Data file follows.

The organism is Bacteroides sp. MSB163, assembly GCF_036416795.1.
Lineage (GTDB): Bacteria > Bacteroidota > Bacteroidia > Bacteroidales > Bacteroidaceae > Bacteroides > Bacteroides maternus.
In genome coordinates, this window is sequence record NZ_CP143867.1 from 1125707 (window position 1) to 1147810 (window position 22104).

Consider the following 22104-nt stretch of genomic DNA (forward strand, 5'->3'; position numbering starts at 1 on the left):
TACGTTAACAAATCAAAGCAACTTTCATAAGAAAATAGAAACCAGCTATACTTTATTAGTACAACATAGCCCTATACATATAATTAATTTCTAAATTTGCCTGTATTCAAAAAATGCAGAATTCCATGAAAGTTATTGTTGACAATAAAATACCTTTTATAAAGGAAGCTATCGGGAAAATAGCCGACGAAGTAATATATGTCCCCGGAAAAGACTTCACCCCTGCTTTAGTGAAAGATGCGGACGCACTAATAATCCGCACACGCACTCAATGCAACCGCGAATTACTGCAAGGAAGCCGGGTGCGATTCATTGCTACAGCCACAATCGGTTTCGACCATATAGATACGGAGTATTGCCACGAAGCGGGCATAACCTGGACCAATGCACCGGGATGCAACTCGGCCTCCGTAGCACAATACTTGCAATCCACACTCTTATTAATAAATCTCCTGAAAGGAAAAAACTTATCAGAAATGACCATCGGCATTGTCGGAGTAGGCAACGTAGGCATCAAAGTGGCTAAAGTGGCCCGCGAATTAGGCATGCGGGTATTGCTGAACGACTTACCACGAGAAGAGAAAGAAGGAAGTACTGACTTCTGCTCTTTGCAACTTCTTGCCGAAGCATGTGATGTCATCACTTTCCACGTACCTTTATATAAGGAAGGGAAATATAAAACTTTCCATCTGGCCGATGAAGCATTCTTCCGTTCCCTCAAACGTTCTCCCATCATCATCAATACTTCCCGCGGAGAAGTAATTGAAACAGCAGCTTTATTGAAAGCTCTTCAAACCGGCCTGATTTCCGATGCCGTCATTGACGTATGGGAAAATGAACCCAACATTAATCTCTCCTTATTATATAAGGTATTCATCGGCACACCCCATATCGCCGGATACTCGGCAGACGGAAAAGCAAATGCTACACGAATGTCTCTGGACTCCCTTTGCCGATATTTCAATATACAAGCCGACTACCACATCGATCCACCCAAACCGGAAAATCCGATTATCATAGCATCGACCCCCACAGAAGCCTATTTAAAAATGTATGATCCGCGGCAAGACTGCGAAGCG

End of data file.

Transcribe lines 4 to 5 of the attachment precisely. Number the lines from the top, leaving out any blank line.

Consider the following 22104-nt stretch of genomic DNA (forward strand, 5'->3'; position numbering starts at 1 on the left):
TACGTTAACAAATCAAAGCAACTTTCATAAGAAAATAGAAACCAGCTATACTTTATTAGTACAACATAGCCCTATACATATAATTAATTTCTAAATTTGCCTGTATTCAAAAAATGCAGAATTCCATGAAAGTTATTGTTGACAATAAAATACCTTTTATAAAGGAAGCTATCGGGAAAATAGCCGACGAAGTAATATATGTCCCCGGAAAAGACTTCACCCCTGCTTTAGTGAAAGATGCGGACGCACTAATAATCCGCACACGCACTCAATGCAACCGCGAATTACTGCAAGGAAGCCGGGTGCGATTCATTGCTACAGCCACAATCGGTTTCGACCATATAGATACGGAGTATTGCCACGAAGCGGGCATAACCTGGACCAATGCACCGGGATGCAACTCGGCCTCCGTAGCACAATACTTGCAATCCACACTCTTATTAATAAATCTCCTGAAAGGAAAAAACTTATCAGAAATGACCATCGGCATTGTCGGAGTAGGCAACGTAGGCATCAAAGTGGCTAAAGTGGCCCGCGAATTAGGCATGCGGGTATTGCTGAACGACTTACCACGAGAAGAGAAAGAAGGAAGTACTGACTTCTGCTCTTTGCAACTTCTTGCCGAAGCATGTGATGTCATCACTTTCCACGTACCTTTATATAAGGAAGGGAAATATAAAACTTTCCATCTGGCCGATGAAGCATTCTTCCGTTCCCTCAAACGTTCTCCCATCATCATCAATACTTCCCGCGGAGAAGTAATTGAAACAGCAGCTTTATTGAAAGCTCTTCAAACCGGCCTGATTTCCGATGCCGTCATTGACGTATGGGAAAATGAACCCAACATTAATCTCTCCTTATTATATAAGGTATTCATCGGCACACCCCATATCGCCGGATACTCGGCAGACGGAAAAGCAAATGCTACACGAATGTCTCTGGACTCCCTTTGCCGATATTTCAATATACAAGCCGACTACCACATCGATCCACCCAAACCGGAAAATCCGATTATCATAGCATCGACCCCCACAGAAGCCTATTTAAAAATGTATGATCCGCGGCAAGACTGCGAAGCG